“I suspect that for Bliss aficionados one thought present in the mind before the recital was the question: however is Tim going to do it? That is to say how will he be able to recreate the intensity and colour (no pun intended) of a work wrought during the period almost immediately after the Great War when the dangers and horrors of the Front Line must still have loomed large in the mind of the composer. The task of reproducing the wide palette of sound available to the orchestra with the more restricted sonorities of the organ seemed an impossibility. Yet Tim Harper achieved a good compromise with great skill in performance – available for the audience to see on a big screen. The themes were clear and well enunciated despite the echo inevitable in a building such as the Cathedral and the decorative passages in the upper register delivered with aplomb. . To the purist who views such arrangements as little short of anathema, no doubt there were faults to find, but for us who listen to music at a less elevated level, the general feeling was one of great satisfaction. The themes were well enunciated and clear despite the echo inevitable in a building such as the Cathedral. While some of those present had attended a live performance of the Colour Symphony, many probably had not, and the likelihood is that due to constraints of time and distance they may never hear the work performed by the large orchestra required in the concert hall. This was a much more-than-adequate substitute. In short we were favoured by a performance in which Tim Harper’s accuracy of transcription coupled with his technical skill as organist and his great affection for Bliss’s music resulted in a performance which was as satisfactory as it was impressive. A stirring Praeludium of Nicholas Bruhns and a wistful Fileuse by Ronald Perrin completed a most enjoyable programme.”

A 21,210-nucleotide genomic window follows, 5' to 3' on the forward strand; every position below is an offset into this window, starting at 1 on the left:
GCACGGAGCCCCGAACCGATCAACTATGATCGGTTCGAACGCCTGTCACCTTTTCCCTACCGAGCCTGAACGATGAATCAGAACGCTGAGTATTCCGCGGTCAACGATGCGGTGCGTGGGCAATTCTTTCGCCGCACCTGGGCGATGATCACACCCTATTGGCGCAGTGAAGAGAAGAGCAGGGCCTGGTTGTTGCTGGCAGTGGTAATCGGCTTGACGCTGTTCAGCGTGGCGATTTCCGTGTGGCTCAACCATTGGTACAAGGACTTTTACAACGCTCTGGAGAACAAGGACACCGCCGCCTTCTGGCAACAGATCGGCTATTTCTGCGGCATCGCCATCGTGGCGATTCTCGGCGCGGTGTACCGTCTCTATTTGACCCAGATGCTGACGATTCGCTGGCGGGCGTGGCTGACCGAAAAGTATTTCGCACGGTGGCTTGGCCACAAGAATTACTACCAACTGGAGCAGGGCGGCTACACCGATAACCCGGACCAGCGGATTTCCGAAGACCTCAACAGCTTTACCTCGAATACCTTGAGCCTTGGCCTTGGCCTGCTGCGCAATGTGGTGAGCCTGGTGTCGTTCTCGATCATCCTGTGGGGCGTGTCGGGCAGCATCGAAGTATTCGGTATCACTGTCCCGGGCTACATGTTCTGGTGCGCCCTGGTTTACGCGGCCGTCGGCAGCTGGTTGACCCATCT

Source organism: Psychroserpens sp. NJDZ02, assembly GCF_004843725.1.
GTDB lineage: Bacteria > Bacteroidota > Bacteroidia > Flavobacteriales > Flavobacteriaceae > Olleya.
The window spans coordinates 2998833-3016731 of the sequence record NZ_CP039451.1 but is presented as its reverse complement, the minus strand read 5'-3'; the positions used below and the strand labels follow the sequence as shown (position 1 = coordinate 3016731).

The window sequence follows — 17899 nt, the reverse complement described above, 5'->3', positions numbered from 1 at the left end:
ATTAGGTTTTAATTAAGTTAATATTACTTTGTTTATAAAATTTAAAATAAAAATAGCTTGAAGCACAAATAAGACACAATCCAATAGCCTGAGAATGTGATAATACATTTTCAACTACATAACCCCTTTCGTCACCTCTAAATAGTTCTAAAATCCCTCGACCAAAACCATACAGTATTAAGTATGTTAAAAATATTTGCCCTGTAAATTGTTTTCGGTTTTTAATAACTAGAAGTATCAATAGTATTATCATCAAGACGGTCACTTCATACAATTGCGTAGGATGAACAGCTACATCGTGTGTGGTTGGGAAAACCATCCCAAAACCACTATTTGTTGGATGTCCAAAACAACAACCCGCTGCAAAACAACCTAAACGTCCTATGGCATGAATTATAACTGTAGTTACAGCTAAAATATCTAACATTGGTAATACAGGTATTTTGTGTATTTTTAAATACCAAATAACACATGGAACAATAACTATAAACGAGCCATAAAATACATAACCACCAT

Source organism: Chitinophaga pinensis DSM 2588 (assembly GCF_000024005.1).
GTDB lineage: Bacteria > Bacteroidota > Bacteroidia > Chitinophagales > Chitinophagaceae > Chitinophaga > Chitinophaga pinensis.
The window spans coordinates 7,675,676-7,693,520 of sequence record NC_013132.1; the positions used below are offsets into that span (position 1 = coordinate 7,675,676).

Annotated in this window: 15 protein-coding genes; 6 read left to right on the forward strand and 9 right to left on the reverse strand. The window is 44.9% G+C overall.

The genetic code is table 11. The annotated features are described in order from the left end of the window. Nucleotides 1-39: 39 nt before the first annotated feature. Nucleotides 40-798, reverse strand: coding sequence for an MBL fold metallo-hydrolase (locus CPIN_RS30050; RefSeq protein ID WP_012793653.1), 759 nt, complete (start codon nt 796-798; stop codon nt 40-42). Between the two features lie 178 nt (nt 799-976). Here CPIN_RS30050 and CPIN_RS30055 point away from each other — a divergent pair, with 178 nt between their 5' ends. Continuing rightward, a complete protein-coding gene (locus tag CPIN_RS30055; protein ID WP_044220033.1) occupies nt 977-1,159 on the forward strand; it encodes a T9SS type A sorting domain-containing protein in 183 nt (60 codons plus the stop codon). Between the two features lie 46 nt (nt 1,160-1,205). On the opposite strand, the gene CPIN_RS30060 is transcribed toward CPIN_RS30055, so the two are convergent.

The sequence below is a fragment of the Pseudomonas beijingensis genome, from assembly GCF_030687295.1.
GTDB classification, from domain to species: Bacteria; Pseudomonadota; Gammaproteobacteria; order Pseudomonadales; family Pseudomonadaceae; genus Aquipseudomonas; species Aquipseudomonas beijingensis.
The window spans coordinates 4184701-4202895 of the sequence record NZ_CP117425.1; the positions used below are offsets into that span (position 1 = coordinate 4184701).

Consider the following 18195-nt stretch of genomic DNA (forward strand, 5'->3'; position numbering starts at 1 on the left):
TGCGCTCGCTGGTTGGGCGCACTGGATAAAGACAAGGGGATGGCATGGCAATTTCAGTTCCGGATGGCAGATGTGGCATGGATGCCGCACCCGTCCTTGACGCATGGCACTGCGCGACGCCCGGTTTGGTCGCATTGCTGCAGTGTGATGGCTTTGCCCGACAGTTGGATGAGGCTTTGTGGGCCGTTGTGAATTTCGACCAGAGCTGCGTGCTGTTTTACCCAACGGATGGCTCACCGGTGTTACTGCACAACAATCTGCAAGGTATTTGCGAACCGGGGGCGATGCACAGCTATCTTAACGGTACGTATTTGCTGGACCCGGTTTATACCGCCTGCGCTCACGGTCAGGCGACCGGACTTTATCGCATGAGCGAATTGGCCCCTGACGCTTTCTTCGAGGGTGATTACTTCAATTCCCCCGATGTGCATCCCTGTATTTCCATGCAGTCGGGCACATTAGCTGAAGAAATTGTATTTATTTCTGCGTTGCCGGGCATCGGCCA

The AGM Recital was held at St Andrew’s Church, Cheltenham on Saturday, June 10th:

L to R Matthew Secombe, Julia Liang, Alexander Kirk, Gerald Towell, Ian Venables


Pre-performance talk by Giles Easterbrook: “Buried Treasure, Hidden Gold

Montpellier Duo: Julia Liang (violin) and Alexander Kirk (piano)
          Sonata for Piano and Violin: Arthur Bliss
          Three Pieces Op 11:  Ian Venables
          Violin Sonata No 2 in A minor: John Ireland
Matthew Secombe (tenor), with Alexander Kirk (piano)
          Little Elegy: Arthur Bliss
          The Fallow Deer at the Lonely House: Arthur Bliss
          This Night: Arthur Bliss
          The Invitation to the Gondola: Ian Venables

Comment from John Wright: “It was a most enjoyable day. I thought Giles’s talk became especially fascinating when he got onto describing the origins of the violin sonata. The thought of another full score still hidden away in Alice Elgar’s possessions was tantalising and exciting! The concert was excellent and I thought Bliss, Venables and Ireland shared the platform extremely well. The final Ireland work was on a large scale compared with everything else, and I was reminded what a fine composer he was. Like Bliss, he often deserves more recognition. The duo performed well and I thought Alexander was a particularly fine accompanist. Julia is also an accomplished player and displayed much technical agility in a programme that demanded a wide spectrum of moods. It was very special to hear Matthew performing his great grandfather’s songs with such commitment. He hasn’t got the big voice of his grandfather Harry yet, but bearing in mind he has only recently switched from studying zoology to singing it shows much potential and he made a lovely sound. He is someone to watch in the future, and it’s encouraging that the Bliss tradition will be carried forward by a member of the family.”